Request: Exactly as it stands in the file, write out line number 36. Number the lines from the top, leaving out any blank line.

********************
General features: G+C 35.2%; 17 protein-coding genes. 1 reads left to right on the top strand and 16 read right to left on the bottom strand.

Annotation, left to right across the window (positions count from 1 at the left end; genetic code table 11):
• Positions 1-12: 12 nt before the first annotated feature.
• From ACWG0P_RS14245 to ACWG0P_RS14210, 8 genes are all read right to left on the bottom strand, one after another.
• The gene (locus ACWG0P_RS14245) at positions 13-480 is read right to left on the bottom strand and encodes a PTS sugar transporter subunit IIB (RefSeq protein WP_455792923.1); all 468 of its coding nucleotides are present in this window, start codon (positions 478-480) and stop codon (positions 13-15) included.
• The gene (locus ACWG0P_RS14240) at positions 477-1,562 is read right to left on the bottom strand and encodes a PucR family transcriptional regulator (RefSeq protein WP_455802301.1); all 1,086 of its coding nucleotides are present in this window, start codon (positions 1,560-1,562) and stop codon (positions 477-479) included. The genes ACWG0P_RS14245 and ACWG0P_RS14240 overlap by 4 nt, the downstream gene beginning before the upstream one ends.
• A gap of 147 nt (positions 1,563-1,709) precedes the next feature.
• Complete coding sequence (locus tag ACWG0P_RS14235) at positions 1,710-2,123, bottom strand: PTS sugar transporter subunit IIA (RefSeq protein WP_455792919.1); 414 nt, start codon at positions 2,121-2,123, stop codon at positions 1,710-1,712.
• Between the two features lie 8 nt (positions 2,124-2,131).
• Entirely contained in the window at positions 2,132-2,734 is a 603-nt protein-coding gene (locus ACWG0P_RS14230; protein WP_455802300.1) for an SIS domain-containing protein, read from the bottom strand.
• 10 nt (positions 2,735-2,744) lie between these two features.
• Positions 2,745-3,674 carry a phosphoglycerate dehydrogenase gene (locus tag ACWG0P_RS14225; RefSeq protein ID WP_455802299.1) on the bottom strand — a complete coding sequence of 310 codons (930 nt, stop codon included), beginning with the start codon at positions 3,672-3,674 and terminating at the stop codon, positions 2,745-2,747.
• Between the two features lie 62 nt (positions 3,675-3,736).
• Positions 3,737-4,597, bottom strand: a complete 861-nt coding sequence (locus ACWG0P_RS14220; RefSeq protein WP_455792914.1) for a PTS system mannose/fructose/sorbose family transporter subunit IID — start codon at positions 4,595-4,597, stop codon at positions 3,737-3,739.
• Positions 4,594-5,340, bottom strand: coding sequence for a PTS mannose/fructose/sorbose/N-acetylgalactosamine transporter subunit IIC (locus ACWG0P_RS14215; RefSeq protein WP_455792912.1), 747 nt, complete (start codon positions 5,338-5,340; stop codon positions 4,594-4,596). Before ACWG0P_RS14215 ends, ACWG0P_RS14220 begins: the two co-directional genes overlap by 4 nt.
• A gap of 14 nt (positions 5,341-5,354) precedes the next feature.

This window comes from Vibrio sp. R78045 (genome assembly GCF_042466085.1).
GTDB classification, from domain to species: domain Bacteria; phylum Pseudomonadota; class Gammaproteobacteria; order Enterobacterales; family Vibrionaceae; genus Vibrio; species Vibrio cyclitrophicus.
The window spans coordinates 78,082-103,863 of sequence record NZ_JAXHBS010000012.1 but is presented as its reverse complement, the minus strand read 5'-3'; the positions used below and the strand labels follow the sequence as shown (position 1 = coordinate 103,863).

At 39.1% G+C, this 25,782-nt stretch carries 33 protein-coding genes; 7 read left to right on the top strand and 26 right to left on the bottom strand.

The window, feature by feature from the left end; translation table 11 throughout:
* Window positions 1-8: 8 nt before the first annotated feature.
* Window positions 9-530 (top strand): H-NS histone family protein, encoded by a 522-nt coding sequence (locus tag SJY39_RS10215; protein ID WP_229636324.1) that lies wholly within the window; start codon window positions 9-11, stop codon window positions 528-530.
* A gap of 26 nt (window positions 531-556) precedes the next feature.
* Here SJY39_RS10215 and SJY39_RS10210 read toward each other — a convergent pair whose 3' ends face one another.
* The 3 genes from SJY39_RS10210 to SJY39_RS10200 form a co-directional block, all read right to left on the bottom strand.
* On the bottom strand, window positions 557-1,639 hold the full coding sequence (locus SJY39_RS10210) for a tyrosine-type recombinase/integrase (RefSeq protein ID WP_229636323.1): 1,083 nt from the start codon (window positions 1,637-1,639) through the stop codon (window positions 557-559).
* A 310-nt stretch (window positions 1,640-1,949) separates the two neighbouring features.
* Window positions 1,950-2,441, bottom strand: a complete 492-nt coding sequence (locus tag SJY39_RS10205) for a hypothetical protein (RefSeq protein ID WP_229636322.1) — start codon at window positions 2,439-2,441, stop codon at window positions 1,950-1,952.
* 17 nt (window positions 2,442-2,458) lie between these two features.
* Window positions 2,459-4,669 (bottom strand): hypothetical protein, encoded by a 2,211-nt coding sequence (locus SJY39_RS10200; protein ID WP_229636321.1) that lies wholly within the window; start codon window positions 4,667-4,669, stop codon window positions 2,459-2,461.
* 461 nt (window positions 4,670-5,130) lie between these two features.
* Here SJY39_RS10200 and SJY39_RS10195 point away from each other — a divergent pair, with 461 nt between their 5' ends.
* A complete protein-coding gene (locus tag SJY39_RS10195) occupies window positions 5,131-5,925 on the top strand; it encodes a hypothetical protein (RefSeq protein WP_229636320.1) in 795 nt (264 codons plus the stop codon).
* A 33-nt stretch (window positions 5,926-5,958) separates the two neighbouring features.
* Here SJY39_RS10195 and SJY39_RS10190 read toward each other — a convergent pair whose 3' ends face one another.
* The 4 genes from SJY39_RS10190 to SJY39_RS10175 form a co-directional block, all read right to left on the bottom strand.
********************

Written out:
* Here SJY39_RS10195 and SJY39_RS10190 read toward each other — a convergent pair whose 3' ends face one another.